British Columbia Mine Reclamation Symposium

Using genomics in mine reclamation Fraser, L. H.; Garris, H. W.; Baldwin, S. A.; Van Hamme, J. D.; Gardner, W. C. 2015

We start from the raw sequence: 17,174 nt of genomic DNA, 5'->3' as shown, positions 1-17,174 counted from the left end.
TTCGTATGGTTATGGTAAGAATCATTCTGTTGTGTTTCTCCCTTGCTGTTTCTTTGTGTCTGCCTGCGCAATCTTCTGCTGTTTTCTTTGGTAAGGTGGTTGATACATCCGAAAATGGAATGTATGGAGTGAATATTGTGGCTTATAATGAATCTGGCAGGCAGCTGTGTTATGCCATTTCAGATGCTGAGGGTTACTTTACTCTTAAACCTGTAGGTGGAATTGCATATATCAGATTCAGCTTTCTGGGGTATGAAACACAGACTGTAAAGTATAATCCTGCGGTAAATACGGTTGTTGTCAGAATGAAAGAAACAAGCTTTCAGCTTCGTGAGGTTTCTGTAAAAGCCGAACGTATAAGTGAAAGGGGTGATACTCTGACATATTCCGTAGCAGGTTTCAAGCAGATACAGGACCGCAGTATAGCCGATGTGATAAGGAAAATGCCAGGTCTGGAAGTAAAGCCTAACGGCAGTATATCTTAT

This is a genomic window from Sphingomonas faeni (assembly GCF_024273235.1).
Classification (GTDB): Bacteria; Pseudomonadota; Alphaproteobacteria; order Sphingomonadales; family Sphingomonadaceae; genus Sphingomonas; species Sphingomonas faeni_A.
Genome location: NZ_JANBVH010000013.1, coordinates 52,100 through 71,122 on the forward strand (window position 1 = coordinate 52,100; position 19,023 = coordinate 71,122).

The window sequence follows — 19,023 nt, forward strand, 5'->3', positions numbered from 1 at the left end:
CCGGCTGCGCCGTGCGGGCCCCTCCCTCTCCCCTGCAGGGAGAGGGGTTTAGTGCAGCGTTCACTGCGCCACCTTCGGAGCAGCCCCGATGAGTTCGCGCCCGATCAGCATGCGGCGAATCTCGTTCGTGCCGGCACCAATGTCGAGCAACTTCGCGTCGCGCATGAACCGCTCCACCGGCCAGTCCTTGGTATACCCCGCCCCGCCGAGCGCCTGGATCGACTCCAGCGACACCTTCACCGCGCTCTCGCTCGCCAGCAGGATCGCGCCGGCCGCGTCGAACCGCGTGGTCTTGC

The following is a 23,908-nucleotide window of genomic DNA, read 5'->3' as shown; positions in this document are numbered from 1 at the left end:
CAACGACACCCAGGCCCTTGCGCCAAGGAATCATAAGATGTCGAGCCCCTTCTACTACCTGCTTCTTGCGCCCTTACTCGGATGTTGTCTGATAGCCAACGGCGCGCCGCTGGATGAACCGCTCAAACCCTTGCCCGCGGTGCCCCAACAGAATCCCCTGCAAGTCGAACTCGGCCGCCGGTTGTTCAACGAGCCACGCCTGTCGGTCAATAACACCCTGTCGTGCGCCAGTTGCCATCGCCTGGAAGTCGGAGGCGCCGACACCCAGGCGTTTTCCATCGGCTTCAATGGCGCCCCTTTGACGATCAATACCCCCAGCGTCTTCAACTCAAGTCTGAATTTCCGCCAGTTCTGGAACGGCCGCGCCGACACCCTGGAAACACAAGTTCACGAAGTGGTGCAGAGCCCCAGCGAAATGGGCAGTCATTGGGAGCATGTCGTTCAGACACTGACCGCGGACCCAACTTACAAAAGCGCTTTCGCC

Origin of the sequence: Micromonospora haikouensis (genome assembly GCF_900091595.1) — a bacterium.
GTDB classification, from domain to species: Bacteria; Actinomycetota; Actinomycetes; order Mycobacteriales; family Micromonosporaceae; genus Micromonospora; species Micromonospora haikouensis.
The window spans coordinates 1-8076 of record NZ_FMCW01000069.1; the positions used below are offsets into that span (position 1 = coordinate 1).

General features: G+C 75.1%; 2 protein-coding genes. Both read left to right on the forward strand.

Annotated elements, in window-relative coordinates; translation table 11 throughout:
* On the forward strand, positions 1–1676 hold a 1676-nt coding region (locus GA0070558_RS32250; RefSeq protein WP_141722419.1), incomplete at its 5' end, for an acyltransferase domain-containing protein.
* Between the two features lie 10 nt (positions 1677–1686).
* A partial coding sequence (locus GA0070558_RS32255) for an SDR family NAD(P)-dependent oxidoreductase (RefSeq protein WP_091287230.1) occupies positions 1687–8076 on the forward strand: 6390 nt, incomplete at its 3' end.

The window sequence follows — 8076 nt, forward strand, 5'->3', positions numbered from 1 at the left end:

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Mine Closure 2015 – A.B. Fourie, M. Tibbett, L. Sawatsky and D. van Zyl (eds) © 2015 InfoMine Inc., Canada, 978-0-9917905-9-3 Mine Closure 2015, Vancouver, Canada 1 L.H. Fraser  Natural Resource Sciences, Thompson Rivers University, Canada H.W. Garris  Natural Resource Sciences, Thompson Rivers University, Canada S.A. Baldwin  Chemical and Biological Engineering, University of British Columbia, Canada J.D. Van Hamme  Biological Sciences, Thompson Rivers University, Canada W.C. Gardner  Natural Resource Sciences, Thompson Rivers University, Canada  For the majority of mines, closure succeeds when healthy, self-sustaining ecosystems develop on previously mined lands. In British Columbia, Canada, the regulations require reclamation of ecosystems; however, there are few specified targets, and those that are presented are vague. Genomics technologies may provide the key to both understanding the elements necessary to recreate functional ecosystems and provide sufficient benchmarks for success. In this review, we highlight the use of genomics to meet mine closure goals, enhance ecosystem development and optimise ecosystem services inherent in self-sustaining reclaimed ecosystems. We outline practical steps for applying genomics technologies to characterise the composition and activity of microbial communities in soils and treatment substrates. From this framework, we address the state of the science and how recently developed techniques have transferable value to mine reclamation. We then define three areas in which genomics technologies have already proven effective at informing management and reclamation of mine sites in the form of bioreactors, passive treatment systems and novel gene discovery. Finally, we speculate on the future applications of genomics technologies and the necessary steps to integrate these data into comprehensive management of mined sites. In an ideal system, mines operate with minimal environmental impact within and outside of the operational footprint. After the period of profitable extraction is reached, a desirable condition is recreated, be it forest, pasture or suburban neighbourhood, so that the biota (soil microbes trees, and concerned citizens alike) can function within a natural, self-sustaining ecosystem. In reality, mine sites often leave a legacy, including perpetually altered plant communities (Holl, 2002); elevated contaminants in surface and groundwater (Cidu et al., 2001); thin, compact soils (Skousen et al., 2009); altered soil function (Mummey et al., 2002); and magnification of contaminants within the food chain (Allan, 1995; Muscatello and Janz, 2009).  In Canada, government regulations on mining operations set the standards for reclamation success, and as a result, direct the fate of mined lands. The British Columbia Mines Act and Health, Safety and Reclamation Code for Mines (the Code) specify that reclamation must satisfy the requirements of the chief inspector (Government of British Columbia, 2008). The legislation is vague and subject to interpretation (by both the mining companies and the inspectors), so there has been variability in goals and measures of success. Historically, goals were set for plant productivity, likely because productivity is relatively easy to measure and can be associated with ecosystem function (Britton, 1998). The current Code (10.7.5) expresses a goal for equivalent land capability, which is a challenge to achieve because there are no set predefined targets. There has been a recent trend to consider mine closure in terms of the whole ecosystem, with all of its functions and services.  Ecosystem services can be defined as “the aspects of ecosystems utilised (actively or passively) to produce human well-being“ (Fisher et al., 2009). The ecosystem services for reclaimed mined lands may include forage Using genomics in mine reclamation L.H. Fraser, H.W. Garris, S.A. Baldwin, J.D. Van Hamme and W.C. Gardner   2 Mine Closure 2015, Vancouver, Canada for cattle and wildlife, timber, clean air and water, carbon sequestration, biodiversity and culturally significant natural products related to traditional practices and medicines. Canadian regulations exist to protect these services, or ensure their continuation, during and after mining activities take place. Despite pervasive efforts to meet and improve upon regulatory guidelines for ecosystem services at previously mined sites, there is a large degree of uncertainty in mine land restoration. Consistent application of revegetation, soil amendments and regrading treatments can lead to very different results, even on the same site (Martínez-Ruiz and Marrs, 2007). Why such inconsistency? Many authors attribute it to variability in starting conditions (the prevailing mineralogical substrate), slope, aspect and myriad unmeasured factors (Martínez-Ruiz and Marrs, 2007), with one emerging frequently ― the soil microbiota (Harris, 2003).  Microorganisms are catalysts for soil formation. They are responsible for creating complex microenvironments that lead to nutrient uptake in plants, semi-homeostatic water and chemical regulations, and to overall resilience to erosion, contamination and invasion by exotic plant species. New soils that form on exposed bedrock often follow a predictable successional sequence. Microbial communities form on weathered inorganic substrates, fix atmospheric nitrogen and CO2 and contribute the key elements of organic life. Multi-cellular plants and animals are relative latecomers to the developing community, arriving when soil formation processes have provided sufficient organic resources to sustain them (see Frouz et al., 2008, for a discussion of this process on previously mined sites). Chronologically, this natural approach can be considered bottom-up, with soil organisms and processes establishing and preparing the substrate before larger plants and animals arrive. The science of restoration has not developed a mechanism for recreating (much less accelerating) this bottom-up process. Rather, practitioners often attempt to recreate the desired ecosystem irrespective of the natural chronological sequence by superimposing soil amendments, and with seeding or planting plugged vascular plants (Tordoff et al., 2000). This practice is not undertaken out of ignorance of the role soil microbial communities play, but because tools to observe, quantify and manipulate these communities are not within the typical organisation’s toolkit. Until recently, techniques for observing and quantifying microbiota have been extremely restrictive (Ficetola et al., 2008). Less than one per cent of all soil microbial organisms have been cultured in a laboratory setting (Hugenholtz et al., 1998; Harris, 2009). As one alternative, microbiologists have developed techniques for quantifying the mass-action of microbes in soils, including the respiration and production rates of metabolic products. Genomics technologies offer us an opportunity to observe the complexity of microbial communities as they form on mined sites, and to apply ecological theory to soil community formation and structure in a way that has until very recently been impossible. In recent decades, microbial genomics has been applied to mine sites, as will be discussed, but it has yet to be incorporated into a comprehensive monitoring and troubleshooting paradigm for mine closure and mine site restoration. In this paper, we provide a context for genomics in the mining community and highlight specific applications of genomics and metagenomics to mine closure. Microbial genomics begins with a source, either an individual organism or sample material comprising many organisms. Soil contains a combination of living, dead and dormant organisms, all of which contribute to the soil’s genetic signature. Representative sampling of soils on mine sites for their microbial community structures is a challenge, as mine sites are large, often incorporating entire landscapes with varying geophysical properties. Furthermore, soil communities are notoriously patchy in distribution (among habitat types and both horizontally and vertically within each soil stratum) (Foster, 1988; Ranjard and Richaume, 2001). Therefore, it is not feasible to sample every habitat type and soil stratum within a mined landscape. Rather, sampling should target habitats and soil strata that may provide signs of imminent degradation of water quality (streams and associated wetland areas within and adjacent to the mined land catchment), contaminant sequestration (bioreactor substrates, or organic-rich soils receiving runoff from the mine site) or reclamation success (processed parent material, organic amendments and unimpacted reference sites).  Keynotes and Plenaries Mine Closure 2015, Vancouver, Canada 3 There are a few major concerns to consider when designing a sampling protocol for genomic analysis. First, the soil chemistry and water content of samples change rapidly upon collection, possibly leading to shifts in the activity and abundance of microbes within the soil, especially when collected from anoxic substrates. Biological activity must therefore be suspended as quickly as possible following collection, which generally involves flash freezing of samples with liquid nitrogen (−195°C) or on blocks of dry ice (−79°C) when liquid nitrogen is not available or is too dangerous to use (e.g. on a boat). Ethanol (95%) can be sprayed on blocks of dry ice to accelerate heat transfer. This freezing process suspends metabolic activity in the soil and preserves in situ bacterial abundance. Second, replication should be large enough to account for the high level of variation in soil microbial community composition and structure, with each replicate representing a homogeneous mixture of multiple samples (often soil cores) taken in the field. Biogeochemical gradients across physical interfaces and within sediments can be very steep. Therefore, preservation and assessment of layers is preferable (see de Gruijter et al., 2006, for a comprehensive discussion of sampling designs specific to natural resource monitoring). As microbial communities depend very strongly on local conditions (water/soil chemistry and biological interactions), sufficient metadata should be recorded along with each sample to enable this variation to be described for a particular community. As a minimum, this should include pH, temperature, dissolved oxygen, conductivity, nitrate, nitrite and phosphorus. Finally, because of their ability to bring oxygen and carbon resources into otherwise anaerobic soils, plant rooting zones can play a pivotal role in determining microbial community composition (Marschner et al., 2001; Marschner et al., 2004), and samples taken from vegetated substrates should account for the composition and characteristics of co-occurring plant communities. DNA extraction involves two steps: (1) breaking apart cell walls and membranes (cell lysis) through some combination of heating, sonication and/or chemical treatment, and (2) isolation/concentration of DNA via filtration (Picard et al., 1992; Zhou et al., 1996). Although conceptually similar, different lysis methods can produce conflicting results (Martin-Laurent et al., 2001; Carrigg et al., 2007).  There are three major challenges to consistency in the extraction process. First, many microorganisms form colonies or crusts on substrate components (sand grains and small stones). These colonies can be difficult to break apart, and fundamentally protect many cells from the lysis procedure. This can lead to differences in perceived community composition when comparing samples with different substrate grain sizes. Pre-washing procedures have been developed to suspend adhered communities in solution before breaking apart cells, leading to more representative extractions (Fortin et al., 2004; He et al., 2005). Second, the thickness and material properties of cell walls and membranes are not uniform for all microorganisms. Developing lysis procedures therefore involves identifying the major groups of microorganisms of interest to the study, and considering performing parallel extractions to isolate distinct groups for comparison. Sulphate-reducing bacteria (SRB) and methanogenic archaea are of particular interest to the mining industry for their prevalence and activity in mined substrates. Bacterial and archaeal cell walls comprise different materials (see Kandler and König, 2014, for a chemical and functional description of these differences). As a result, using a single lysis procedure will invariably underrepresent one of these groups, and multiple lysis procedures should be evaluated if a comprehensive understanding of microbial community composition and prevalence is desired. Finally, highly degraded organic material in carbon-rich soils (humic acids) are difficult to separate from DNA, often leading to contamination of DNA extracts and poor sequence reads (Yeates et al., 1998). Procedures have been developed to accommodate samples rich in organic acids; these involve removal of humic acids with additional filtration steps (Tsai and Olson, 1992) or ion exchange chromatography (Tebbe and Vahjen, 1993).  Using genomics in mine reclamation L.H. Fraser, H.W. Garris, S.A. Baldwin, J.D. Van Hamme and W.C. Gardner   4 Mine Closure 2015, Vancouver, Canada DNA extracted from the mine environment sample provides information about the microbial community and metabolic processes at that site. One method to describe the microbial community uses specific components of the DNA, such as genes known to vary among species, that are amplified via polymerase chain reaction (PCR) (Valentini et al., 2009). These reference genes found in the mine sample are compared to curated databases of known annotated sequences (BOLD, GenBank, MG-RAST) (Ratnasingham and Hebert, 2007; Meyer et al., 2008; Benson et al., 2013), thereby identifying which species are present at the mine site. Early uses of genomics technology for bacterial community characterisation focused on the 16S rRNA gene, a segment of DNA critical for the production of proteins by prokaryotic cells, and that is generally unique to each species (Weisburg et al., 1991). Sequencing of 16S rRNA genes has been used to quantify microbial diversity with sufficient resolution to detect shifts along major ecological gradients (Schmidt et al., 2014). However, this approach is limited to determining which microbial species are present and provides little information about the actual metabolic processes taking place (Eisen, 2007). Stable isotope (with 13C) probing has been used in recent years in combination with environmental DNA sequencing to isolate microbial community fractions involved in specific metabolic processes (Dumont and Murrell, 2005; Verastegui et al., 2014), which makes the important link between bacterial community composition and specific metabolic functions. With the advent of high throughput sequencing technologies, targeting only specific regions within DNA has given way to “shotgun” and whole-genome/metagenome sequencing using all of the DNA in the sample (Tringe et al., 2005). The term metagenome is used when the sample contains many organisms (and thus genomes), as is the case in soils. Shotgun sequencing involves breaking the metagenome into many small fragments via physical shearing or enzymatic processes (Sharpton, 2014). After sequencing, these fragments can be used to reconstruct entire genomes for the organisms present at the site by aligning the sequences where they overlap. The metagenome includes both functional information (gene markers linked to specific metabolic products) and compositional information (e.g. 16S and other species-specific reference sequences) (Xia et al., 2011). The computational techniques required to compile, align and interpret these millions of bases of genetic code arranged into short fragments is termed bioinformatics (discussed in the next section).  An additional use of environmental DNA fragments is functional screening. Cloning of these fragments into live hosts such as the bacterium E. coli or the yeast P. pastoris enables expression of the protein products and their functional screening. For example, growing of E. coli cells containing environmental DNA on medium containing cellulose allowed for direct identification of novel cellulase enzymes (Mewis et al., 2013) from a mine remediation environment.  Bioinformatics refers to the computational procedures used to extract meaningful information from the very large datasets produced in metagenomic studies. Bioinformatics pipelines require considerable computational power and unique algorithms to carry out the steps from quality control of the sequences to assembling functional components (i.e. sequences coding for proteins used in cellular functions called open reading frames or ORFs) that yield information about the metabolic potential of the organisms present at the site. Bioinformatics for metagenomics are complex, as compositional as well as functional reconstruction is required. To identify compositional structure, the marker genes (i.e. 16S rRNA) are binned, based on their similarity, into operational taxonomic units (OTUs) that are likely to be derived from the same species. Assembled functional components (the ORFs) and OTUs are interrogated against protein and gene databases in bioinformatics pipelines using the blast tools (Altschul et al., 1990) in order to assign putative functions and identities to the microbial community found in the mine site sample (see Sharpton, 2014, for a comprehensive discussion of processing and interpretation of shotgun-derived sequences). Keynotes and Plenaries Mine Closure 2015, Vancouver, Canada 5 Given the much larger, more complex genomes found in plant and animal species, the molecular tools for identifying them have developed more slowly than those for microorganisms. Whereas the 16S rRNA gene is found in all bacteria and archaea, the corresponding 18S rRNA gene in higher eukarya, and even fungi, is not as reliable as a species identifier. As such, much effort is being put into finding signature genes, called “DNA barcodes,” for different groups of plants, invertebrates and vertebrates (Hebert et al., 2003). Each species collected can be rapidly and cost-effectively identified, and with the proper sampling protocols, quantified in terms of relative abundance and diversity by site.  New Gold’s New Afton Mine near Kamloops, British Columbia, Canada, began operation in 2012. Although the mine is in its early days of operation, it has taken a proactive approach to future mine closure plans by implementing a partnership with the Biodiversity Institute of Ontario to implement DNA barcoding for environmental impact assessments. The pilot program involved four sites: two grassland sites (disturbed and undisturbed) and two wetland sites (disturbed and undisturbed). Invertebrate samples from these four sites were collected in the summer of 2013, and DNA barcode analyses were completed in August 2014. Between 294 and 5,560 individual invertebrates were captured in Malaise traps each week, and 3,956 species were identified (D. Wilson and S. Davidson, personal communication 8 May, 2015). Differences were observed between habitat types such that wetlands contained more species than grasslands, and the natural grassland had more species than the disturbed grassland. The intention is to continue monitoring on a four- to five-year time scale. Such baseline data provide invaluable information for future mine closure and site reclamation. Thanks to the conserved nature of, and relatively long history of collecting sequence data for, the 16S rRNA gene in bacteria and archaea and, to a lesser extent, the 18S rRNA gene in fungi, researchers interested in microbial communities (e.g. environment, health, industry) have reached a stage where using these reference genes to describe microbial community composition and diversity is now routine (Schmidt et al., 2014). A short number of years ago, publications would be based solely on 16S rRNA gene surveys of microbial communities, whereas today these surveys are considered one of many standard analytical tools for scanning microbial landscapes. While 16S and 18S rRNA gene surveys will continue to be powerful tools, microbiologists have realised that these reference genes do not universally reflect the metabolic potential and biochemical activities of individual microorganisms, let alone complex microbial communities. This realisation continues to motivate the development of “meta” tools to qualify and quantify all of the DNA, mRNA and proteins in microbial communities (metagenomics, metatranscriptomics and metaproteomics) and to relate these data to biochemical fluxes (metabolomics) and, ultimately, ecosystem functions (Krause et al., 2014). At the present time, there are good genomic databases for pure bacterial cultures grown under laboratory conditions. Generating good drafts of microbial genomes can now be done in days rather than years, by individuals rather than teams, for hundreds rather than millions of dollars. This is a major shift from less than a decade ago (Kyrpides et al., 2014). High throughput transcriptomic and proteomic tools have come online and are being increasingly used for pure culturable microorganisms as well. The tools are available to characterise natural microbial communities, but analysing data from even a few samples in a meaningful way still requires the use of supercomputers or powerful computer clusters, and is based on imperfect databases established in the early days of genomics (Howe et al., 2014). A “meta-omics” study is not for the faint of heart, but the field is shifting rapidly, and these types of studies are becoming more common despite the need for large monetary and personnel investments. Major breakthroughs are currently being made to advance our understanding of the dominant roles microorganisms play in the metabolism and lifestyles of all macroorganisms. Further, biotechnological applications are being realised in an array of fields, including Using genomics in mine reclamation L.H. Fraser, H.W. Garris, S.A. Baldwin, J.D. Van Hamme and W.C. Gardner   6 Mine Closure 2015, Vancouver, Canada forestry, agriculture, animal husbandry, human health, and food, beverage and fuel production (Ekkers et al., 2012).  Given the rich literature on metal-microbe interactions (Gadd, 2010), there is tremendous scope for applying meta-omics to mine reclamation, particularly given the small but solid foundation of genomic work being done in phytoremediation (Bai et al., 2014), metal-plant interactions (Hanikenne and Nouet, 2011; Bhargava et al., 2012) and soil ecology (Howe et al., 2014) on which to build. Looking to the future, once current meta-omics tools have sufficiently matured for microbial communities, the gene, transcript, protein and metabolic signatures from plants and other macroorganisms must be integrated in holistic models in order to better appreciate the holobionts (macroorganisms and their associated microbial and viral communities) essential to healthy ecosystems. Seepage from mine tailings storage facilities, waste rock piles, open pits and underground workings, as well as excess process water, contains metals such as selenium, copper, molybdenum, zinc and arsenic, often along with sulphate and nitrate (McDonald and Strosher, 1998; Wang and Mulligan, 2006). High-density sludge treatment is used at many mine sites to treat this mine-influenced water, but this chemical process consumes large quantities of reagents and produces high volumes of toxic sludge requiring long-term safe storage (Zinck and Griffith, 2013). Bioreactors offer a sustainable, cost-effective alternative to reagent-based water treatment technologies. Biological processes use natural microorganisms to treat mine-influenced water. Some bioreactors reduce sulphate to produce sulphide, which chemically binds with metal ions, causing them to precipitate out of solution as stable metal sulphides (Barnes et al., 1994). Additionally, bioreactors have been designed to selectively remove specific valuable metals, such as copper and zinc, that can be recycled to the metal extraction facility (Zinck and Griffith, 2013). Bioreactors are used to remove nitrate, which is high in some mine-influenced water owing to the use of explosives on mine sites (Koren et al., 2000). Selenium and arsenic are metals that occur as anions, and there are natural microorganisms that transform these compounds in order to gain energy for growth. Biological reactors using these organisms successfully remove selenium and arsenic from mine-influenced water (Morita et al., 2007).  Given the benefits in economics and effectiveness promised by biological treatment, it is surprising that use of bioreactors is not widespread on mine sites. A few reasons for this have been revealed through the application of metagenomics. Bioreactors contain consortia of microorganisms, rather than one single type (Baldwin et al., 2012), and the performance of these bioreactors depends on the types of microorganisms used to inoculate them (Pruden et al., 2007). Microbial communities are dynamic, and their members fluctuate in abundance and activity in response to changes in the influent water or operating conditions (Dar et al., 2008). Shifts in microbial community composition can lead to failure to meet water quality specifications, ultimately putting the receiving environment at risk (Mirjafari and Baldwin, 2011). To overcome this limitation of biological treatment, it is necessary to monitor microbial community composition in bioreactors and correlate this to operational settings and performance metrics. The microbial community in mine-based bioreactors can be monitored using the metagenomics techniques, such as those targeting the 16S rRNA, described in Section 2.3 (Schmidtova and Baldwin, 2011; Baldwin et al., 2015).  High-throughput sequencing can generate enough information to characterise the entire microbial community including very rare members. Often the important functional groups for metal removal in bioreactors are rare, even though their action achieves successful treatment (Rezadehbashi et al., 2012). Some other microbes present facilitate the activity of these desired groups, or some might compete for nutrients and hinder their activity. Nutrient consumption is one of the major costs in running a bioreactor, and when undesired microbes compete successfully for most of the nutrients, the desired organisms decline in number and bioreactor performance fails (Silva et al., 2012). Keynotes and Plenaries Mine Closure 2015, Vancouver, Canada 7 Much of the work done to date on microbial communities in bioreactors, especially those related to mine remediation, has focused on microbial community composition based on surveys of the 16S rRNA gene. These surveys have revealed that microbial groups associated with metal-rich environments are unknown and uncharacterised, such that new taxonomic groups have been invented to classify them (Khoshnoodi et al., 2013). Thus, metagenomic studies are needed to discover the potential functions of these novel organisms (Ellis et al., 2012).  Sequencing of DNA provides information on metabolic potential only, and does not reveal which of the genes are being actively expressed. Active metabolic processes can be detected by sequencing the transcribed genes using a technique referred to as transcriptomics (Luo et al., 2014). Although very recently developed for microbial communities in bioreactors (Luo et al., 2014), microbial transcriptomics is possible but requires careful sampling to preserve the active state of the microbes.  Given the affordability of high-throughput sequencing, use of metagenomics and transcriptomics for bioreactor monitoring is bound to increase. Since these data sets are new, correlation of microbial community composition, metagenomics and transcriptomics with bioreactor operation and performance is still being investigated. As the bioinformatics improves, these metagenomics tools show promise for future process control of bioreactors. The benefit of using bioreactors for mine remediation is that they can be controlled using tanks, pumps, valves, instrumentation and defined nutrients to achieve just the right conditions and rapid kinetics for treating large flow rates (Zinck and Griffith, 2013). However, their capital and operating costs add to the expense of mine operation and closure. In addition, although they are highly automated, operators are needed.  The vast array of natural processes for biogeochemical cycling of metals and nutrients can be harnessed in so-called passive or semi-passive treatment systems (Ziemkiewiczet al., 2003). These typically take the form of constructed wetlands, either sub-surface flow anaerobic, surface flow aerobic or, most commonly, combinations thereof. Instead of defined nutrients, mixtures of waste organic materials such as wood debris, hay, compost, pulp and paper mill biosolids are used. These complex organic materials are decomposed into the smaller carbon compounds needed for the sulphate- and metal-reducing bacteria. If successful, passive treatment can remove metals at seeps distributed across the mine site for a fraction of the cost of active bioreactor treatment (Zinck and Griffith, 2013, p. 14). The metal residuals are captured and secured inside the organic matrix, most often as sparingly soluble metal sulphides (Khoshnoodi et al., 2013).  The ecosystem of a passive remediation system is as complicated as that of soils (Baldwin et al., 2015). Like bioreactors, they are consortia of interacting species that shift in composition with geochemical gradients, seasons and the age of the system (van der Lelie et al., 2012). Their performance may decline as the organic material decomposes, evolving towards microbial communities with completely different metabolic potential than at the start (Mirjafari, 2014). Preliminary studies of the microbial communities in these systems reveal that the metabolic potential for metal removal in them is much wider than previously thought (Baldwin et al., 2015). They contain species that tolerate high metal concentrations, many novel unclassified candidate division groups found in other metal-contaminated environments and species capable of using usually recalcitrant aromatic compounds for growth.  Successful metal removal occurs even in places where SRB are extremely rare, meaning either that many other groups of organisms we do not know about are capable of sulphate reduction and/or metal precipitation, or that only a few sulphate reducers are needed for successful treatment (Khoshnoodi et al., 2013; Baldwin et al., 2015). Charting of microbial communities in passive remediation bioreactors has revealed that they are not static, but fluctuate cyclically (Baldwin, unpublished data). Using metagenomics and metatranscriptomics, we can learn more about the dynamics of these ecosystems as they respond to changing conditions and use this knowledge to design better systems or diagnose performance issues. Using genomics in mine reclamation L.H. Fraser, H.W. Garris, S.A. Baldwin, J.D. Van Hamme and W.C. Gardner   8 Mine Closure 2015, Vancouver, Canada Metal-rich ecosystems are considered extreme environments. They harbour highly specialised microorganisms that have evolved unique metabolisms to transform, sequester or detoxify metals in order to survive. Examples include sulphate reducers’ overproduction of extracellular polymeric material to bind up copper ions, thereby creating nucleation sites for precipitation (Jalali and Baldwin, 2000), intracellular mineralisation of tellurium to sequester this highly toxic metal (Amoozegar and Khoshnoodi, 2012), and methylation and volatilisation of arsenic by Methanocorpusculum labreanum, suggesting that it may be a significant contributor to metal cycling in anaerobic environments (Khoshnoodi et al., 2012).  Enzymes involved in metal cycling, or biochemical compounds with the ability to sequester specific metal ions, can be used in future biotechnologies to improve bioremediation, and even develop methods for in situ mining. The field of functional metagenomics, first mentioned in Section 2.3, is being used to screen large DNA fragments from mine sites (Mewis et al., 2011). These large fragments of environmental DNA may contain novel genes for metal cycling, and, using selective media in the laboratory, we can screen the E. coli clones for metal resistance. It may be possible in the future to construct biochemical pathways for metal removal using simple and easy-to-grow organisms and synthetic biology. The mining industry has recognised for some time that planning for mine closure begins even before overburden is removed from the site (Thirgood, 1986 in Polster 1989). Until recently, this has not included a significant consideration of the pre-impact community of plants, animals and microorganisms residing in the unaltered substrate, but see Morrison et al. (2005) and Jasper (2007). In the future, such assessments should include evaluation of both unimpacted overburden soil communities and stockpiles of such material for eventual recovering of the site. Microbial genomics may play a key role in expediting mine land restoration by providing information on soil community dynamics in overburden stockpiles, allowing managers to maintain these communities in a way that expedites recovery once these substrates are used to recover the mined site.  Microbial genomics may also serve as an indicator for success in these systems, providing additional evidence of soil community formation and ecosystem trajectory. To be able to set objectives for effective mine reclamation and evaluate what is successful, the meaning of “equivalent land capacity” needs to be defined for every mine site.  Barcoding and metagenomics can be incorporated into methods for evaluating ecosystem services. Microbial community analysis provides valuable information about nutrient (carbon, nitrogen and sulphur) cycling, green house gas emissions and metal transformations that can be fed into determining pre-mining land capacity assessment. This will allow targets to be specified for post-mine reclamation, and these same tools can be used to evaluate whether remediation strategies are working. Microbial genomics fills a critical gap in efforts to simulate the formation of metabolic networks in ecosystems. The presence or absence of key microbial communities may mean the difference between a successfully remediated site and persistent degradation of water quality (e.g. acidification and metal leaching). Efforts are underway to develop comprehensive predictive networks for mine sites, in which environmental genomics are tied to environmental monitoring data to generate a comprehensive understanding of ecosystem function. Probabilistic modelling frameworks may very well provide early warning signs of acid generation in mined substrates, and genomics data may yield the necessary evidence to determine what remediation options will be most likely to succeed in both the short and long term. Keynotes and Plenaries Mine Closure 2015, Vancouver, Canada 9 Defining benchmarks may very well be the key component necessary to leverage genomics tools for mine-site management. Bioinformatics data processing workflows (pipelines) exist (sometimes incorporated directly into sequencing hardware) that provide for rapid processing and interpretation of sequencing runs. The great questions for the mining industry can be put quite simply: (1) What do we sequence?, and (2) How do we use the resulting data to improve management, reclamation and containment? Section 2.1 provides guidelines for sampling of these sites, but the industry requires a wealth of context-dependent validation of these approaches to become widespread. Therefore, research and development resources (both academic and industrial) should be leveraged in such a way that sampling procedures can be standardised to the sorts of questions of interest at mine sites (e.g. How do soil microbial communities form on mined substrate? What soil conditions promote recovery of native species?).  Ultimately, with standard sampling procedures, bioinformatics pipelines can be tailored to industry-specific questions. For example, a sampling protocol might be developed to evaluate diffuse leachate exposure in riparian substrates, with the question: Does exposure to leachate affect microbial community composition and dynamics in a way that could limit containment in the future? Field sampling and sequencing following established protocols would be processed through a tailored bioinformatics pipeline that yields the following outputs:  1. Community composition matrices and planned comparisons (diversity, similarity, etc.) 2. Compositional differences and known associations (i.e. variations in groups of organisms known to be involved in certain geochemical pathways) 3. Management recommendations and references to similar scenarios/responses. We have outlined a range of genomics applications to mine closure, from characterising natural substrates before overburden removal, to water treatment, to bioremediation and monitoring of healthy reclaimed ecosystems. In performing this review, we identified two key constraints on the widespread application of genomics for mine closure. First, industry-wide standard operating protocols need to be developed for mine closure, including sampling procedures designed for representativeness and comparability (spatial extent, replication, temporal frequency). Second, sequencing and data interpretation pipelines must be established in parallel with the development of these standards, allowing mine managers to more easily discover what works in a given system and to establish benchmarks for reclamation success. Mining is a key global industry for development and for quality of life. The integration of genomics technologies into mine closure planning and implementation may drastically improve the stability and reliability of ecosystem reclamation. We would like to thank Jon Taylor (University of British Columbia) for helpful troubleshooting and advisement on sampling design for mine-site applications. We would like to thank Genome BC, Genome Canada, NSERC Engage and Mitacs Accelerate for funding to support preliminary R&D on metagenomics technologies. We would also like to thank Dennis Wilson and Scott Davidson of New Gold for providing details about their project. Finally, we would like to thank Mount Polley Mine Corporation and particularly Katie McMahon, Colleen Hughes, Luke Moger and Art Frye for their partnership in projects aimed at addressing many of the questions addressed in this review.  Using genomics in mine reclamation L.H. Fraser, H.W. Garris, S.A. Baldwin, J.D. Van Hamme and W.C. Gardner   10 Mine Closure 2015, Vancouver, Canada Allan, R. (1995) Impact of mining activities on the terrestrial and aquatic environment with emphasis on mitigation and remedial measures, in Heavy metals: problems and solutions, U. Förstner, W. Salomons and P. Mader (eds), Springer Berlin Heidelberg, Berlin/Heidelberg, Germany, pp. 119–140. 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